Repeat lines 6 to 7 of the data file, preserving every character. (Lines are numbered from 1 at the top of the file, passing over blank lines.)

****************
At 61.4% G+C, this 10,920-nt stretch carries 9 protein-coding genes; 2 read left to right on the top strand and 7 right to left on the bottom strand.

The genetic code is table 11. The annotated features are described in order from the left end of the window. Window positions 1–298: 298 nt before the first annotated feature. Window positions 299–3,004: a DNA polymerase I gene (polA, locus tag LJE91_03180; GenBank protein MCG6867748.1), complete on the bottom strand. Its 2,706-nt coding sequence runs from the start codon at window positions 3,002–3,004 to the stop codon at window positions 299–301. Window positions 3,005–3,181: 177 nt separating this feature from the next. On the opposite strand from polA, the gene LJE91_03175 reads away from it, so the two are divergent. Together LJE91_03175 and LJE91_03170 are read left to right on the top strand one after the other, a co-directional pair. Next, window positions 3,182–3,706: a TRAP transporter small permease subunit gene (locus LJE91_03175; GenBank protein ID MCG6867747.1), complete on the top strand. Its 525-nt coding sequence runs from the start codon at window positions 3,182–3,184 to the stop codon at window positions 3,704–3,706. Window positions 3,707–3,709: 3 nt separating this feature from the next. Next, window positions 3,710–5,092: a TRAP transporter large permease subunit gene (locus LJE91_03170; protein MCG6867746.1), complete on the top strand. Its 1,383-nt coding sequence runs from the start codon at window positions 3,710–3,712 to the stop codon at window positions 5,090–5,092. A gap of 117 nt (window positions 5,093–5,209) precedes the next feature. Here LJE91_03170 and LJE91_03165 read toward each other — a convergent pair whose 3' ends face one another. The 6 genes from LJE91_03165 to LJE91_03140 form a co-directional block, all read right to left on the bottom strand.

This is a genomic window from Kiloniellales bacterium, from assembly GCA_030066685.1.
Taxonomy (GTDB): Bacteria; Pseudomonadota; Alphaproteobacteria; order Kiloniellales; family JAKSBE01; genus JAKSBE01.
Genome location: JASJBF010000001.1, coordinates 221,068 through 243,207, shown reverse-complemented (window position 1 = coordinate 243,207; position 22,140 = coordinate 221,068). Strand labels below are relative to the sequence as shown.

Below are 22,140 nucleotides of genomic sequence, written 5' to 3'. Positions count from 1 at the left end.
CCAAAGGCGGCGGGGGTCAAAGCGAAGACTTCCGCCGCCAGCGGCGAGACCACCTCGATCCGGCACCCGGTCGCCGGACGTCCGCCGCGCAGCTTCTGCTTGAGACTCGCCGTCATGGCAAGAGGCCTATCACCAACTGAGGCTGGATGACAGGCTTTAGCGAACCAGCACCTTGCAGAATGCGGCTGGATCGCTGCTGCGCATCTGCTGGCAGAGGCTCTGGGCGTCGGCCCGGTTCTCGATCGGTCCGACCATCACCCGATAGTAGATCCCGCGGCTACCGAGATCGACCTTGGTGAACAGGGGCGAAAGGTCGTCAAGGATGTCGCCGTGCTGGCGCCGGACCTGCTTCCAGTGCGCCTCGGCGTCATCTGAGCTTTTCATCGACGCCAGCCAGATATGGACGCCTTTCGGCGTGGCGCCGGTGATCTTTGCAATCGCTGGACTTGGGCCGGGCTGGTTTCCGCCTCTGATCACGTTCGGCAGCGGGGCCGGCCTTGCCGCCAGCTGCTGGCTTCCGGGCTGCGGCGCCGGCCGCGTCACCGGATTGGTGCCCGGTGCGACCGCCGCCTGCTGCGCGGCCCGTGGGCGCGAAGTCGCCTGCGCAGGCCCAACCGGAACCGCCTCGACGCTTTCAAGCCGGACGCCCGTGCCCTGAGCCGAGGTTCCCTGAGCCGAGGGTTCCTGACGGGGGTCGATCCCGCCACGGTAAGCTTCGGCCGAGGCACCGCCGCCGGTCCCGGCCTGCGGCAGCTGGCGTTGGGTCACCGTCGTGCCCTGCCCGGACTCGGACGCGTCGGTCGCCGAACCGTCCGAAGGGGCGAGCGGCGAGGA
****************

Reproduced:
Below are 22,140 nucleotides of genomic sequence, written 5' to 3'. Positions count from 1 at the left end.
CCAAAGGCGGCGGGGGTCAAAGCGAAGACTTCCGCCGCCAGCGGCGAGACCACCTCGATCCGGCACCCGGTCGCCGGACGTCCGCCGCGCAGCTTCTGCTTGAGACTCGCCGTCATGGCAAGAGGCCTATCACCAACTGAGGCTGGATGACAGGCTTTAGCGAACCAGCACCTTGCAGAATGCGGCTGGATCGCTGCTGCGCATCTGCTGGCAGAGGCTCTGGGCGTCGGCCCGGTTCTCGATCGGTCCGACCATCACCCGATAGTAGATCCCGCGGCTACCGAGATCGACCTTGGTGAACAGGGGCGAAAGGTCGTCAAGGATGTCGCCGTGCTGGCGCCGGACCTGCTTCCAGTGCGCCTCGGCGTCATCTGAGCTTTTCATCGACGCCAGCCAGATATGGACGCCTTTCGGCGTGGCGCCGGTGATCTTTGCAATCGCTGGACTTGGGCCGGGCTGGTTTCCGCCTCTGATCACGTTCGGCAGCGGGGCCGGCCTTGCCGCCAGCTGCTGGCTTCCGGGCTGCGGCGCCGGCCGCGTCACCGGATTGGTGCCCGGTGCGACCGCCGCCTGCTGCGCGGCCCGTGGGCGCGAAGTCGCCTGCGCAGGCCCAACCGGAACCGCCTCGACGCTTTCAAGCCGGACGCCCGTGCCCTGAGCCGAGGTTCCCTGAGCCGAGGGTTCCTGACGGGGGTCGATCCCGCCACGGTAAGCTTCGGCCGAGGCACCGCCGCCGGTCCCGGCCTGCGGCAGCTGGCGTTGGGTCACCGTCGTGCCCTGCCCGGACTCGGACGCGTCGGTCGCCGAACCGTCCGAAGGGGCGAGCGGCGAGGA